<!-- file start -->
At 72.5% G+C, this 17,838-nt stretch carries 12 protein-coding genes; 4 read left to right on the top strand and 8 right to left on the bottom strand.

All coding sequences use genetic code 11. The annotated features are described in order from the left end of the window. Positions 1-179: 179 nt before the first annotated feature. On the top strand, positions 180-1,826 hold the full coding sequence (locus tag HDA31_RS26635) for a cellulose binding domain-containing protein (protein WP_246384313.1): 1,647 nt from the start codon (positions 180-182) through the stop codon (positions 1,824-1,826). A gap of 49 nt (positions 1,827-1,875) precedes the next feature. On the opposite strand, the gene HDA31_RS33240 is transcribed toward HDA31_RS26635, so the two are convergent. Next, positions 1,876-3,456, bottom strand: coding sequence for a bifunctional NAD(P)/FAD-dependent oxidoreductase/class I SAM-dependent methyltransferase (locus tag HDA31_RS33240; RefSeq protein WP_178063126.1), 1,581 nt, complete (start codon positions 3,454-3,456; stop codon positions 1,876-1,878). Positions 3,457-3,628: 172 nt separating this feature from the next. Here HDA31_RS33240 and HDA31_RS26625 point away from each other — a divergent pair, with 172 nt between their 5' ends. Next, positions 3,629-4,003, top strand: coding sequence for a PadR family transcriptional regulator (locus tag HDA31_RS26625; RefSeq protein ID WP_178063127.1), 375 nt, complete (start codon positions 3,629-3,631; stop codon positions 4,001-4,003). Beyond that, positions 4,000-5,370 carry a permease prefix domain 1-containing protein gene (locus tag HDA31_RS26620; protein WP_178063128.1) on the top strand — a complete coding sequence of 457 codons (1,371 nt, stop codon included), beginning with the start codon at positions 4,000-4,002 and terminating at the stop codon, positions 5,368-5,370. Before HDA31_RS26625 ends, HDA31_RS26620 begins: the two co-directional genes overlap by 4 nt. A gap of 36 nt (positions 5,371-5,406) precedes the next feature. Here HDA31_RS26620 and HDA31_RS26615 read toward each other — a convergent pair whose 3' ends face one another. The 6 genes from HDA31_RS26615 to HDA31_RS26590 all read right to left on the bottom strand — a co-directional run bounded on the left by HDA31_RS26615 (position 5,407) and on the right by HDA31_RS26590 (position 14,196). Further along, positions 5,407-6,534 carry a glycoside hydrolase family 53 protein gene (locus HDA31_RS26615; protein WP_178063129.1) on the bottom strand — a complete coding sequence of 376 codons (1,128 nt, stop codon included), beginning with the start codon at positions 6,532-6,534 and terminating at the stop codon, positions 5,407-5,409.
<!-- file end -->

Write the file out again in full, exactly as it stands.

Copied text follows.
At 72.5% G+C, this 17,838-nt stretch carries 12 protein-coding genes; 4 read left to right on the top strand and 8 right to left on the bottom strand.

All coding sequences use genetic code 11. The annotated features are described in order from the left end of the window. Positions 1-179: 179 nt before the first annotated feature. On the top strand, positions 180-1,826 hold the full coding sequence (locus tag HDA31_RS26635) for a cellulose binding domain-containing protein (protein WP_246384313.1): 1,647 nt from the start codon (positions 180-182) through the stop codon (positions 1,824-1,826). A gap of 49 nt (positions 1,827-1,875) precedes the next feature. On the opposite strand, the gene HDA31_RS33240 is transcribed toward HDA31_RS26635, so the two are convergent. Next, positions 1,876-3,456, bottom strand: coding sequence for a bifunctional NAD(P)/FAD-dependent oxidoreductase/class I SAM-dependent methyltransferase (locus tag HDA31_RS33240; RefSeq protein WP_178063126.1), 1,581 nt, complete (start codon positions 3,454-3,456; stop codon positions 1,876-1,878). Positions 3,457-3,628: 172 nt separating this feature from the next. Here HDA31_RS33240 and HDA31_RS26625 point away from each other — a divergent pair, with 172 nt between their 5' ends. Next, positions 3,629-4,003, top strand: coding sequence for a PadR family transcriptional regulator (locus tag HDA31_RS26625; RefSeq protein ID WP_178063127.1), 375 nt, complete (start codon positions 3,629-3,631; stop codon positions 4,001-4,003). Beyond that, positions 4,000-5,370 carry a permease prefix domain 1-containing protein gene (locus tag HDA31_RS26620; protein WP_178063128.1) on the top strand — a complete coding sequence of 457 codons (1,371 nt, stop codon included), beginning with the start codon at positions 4,000-4,002 and terminating at the stop codon, positions 5,368-5,370. Before HDA31_RS26625 ends, HDA31_RS26620 begins: the two co-directional genes overlap by 4 nt. A gap of 36 nt (positions 5,371-5,406) precedes the next feature. Here HDA31_RS26620 and HDA31_RS26615 read toward each other — a convergent pair whose 3' ends face one another. The 6 genes from HDA31_RS26615 to HDA31_RS26590 all read right to left on the bottom strand — a co-directional run bounded on the left by HDA31_RS26615 (position 5,407) and on the right by HDA31_RS26590 (position 14,196). Further along, positions 5,407-6,534 carry a glycoside hydrolase family 53 protein gene (locus HDA31_RS26615; protein WP_178063129.1) on the bottom strand — a complete coding sequence of 376 codons (1,128 nt, stop codon included), beginning with the start codon at positions 6,532-6,534 and terminating at the stop codon, positions 5,407-5,409.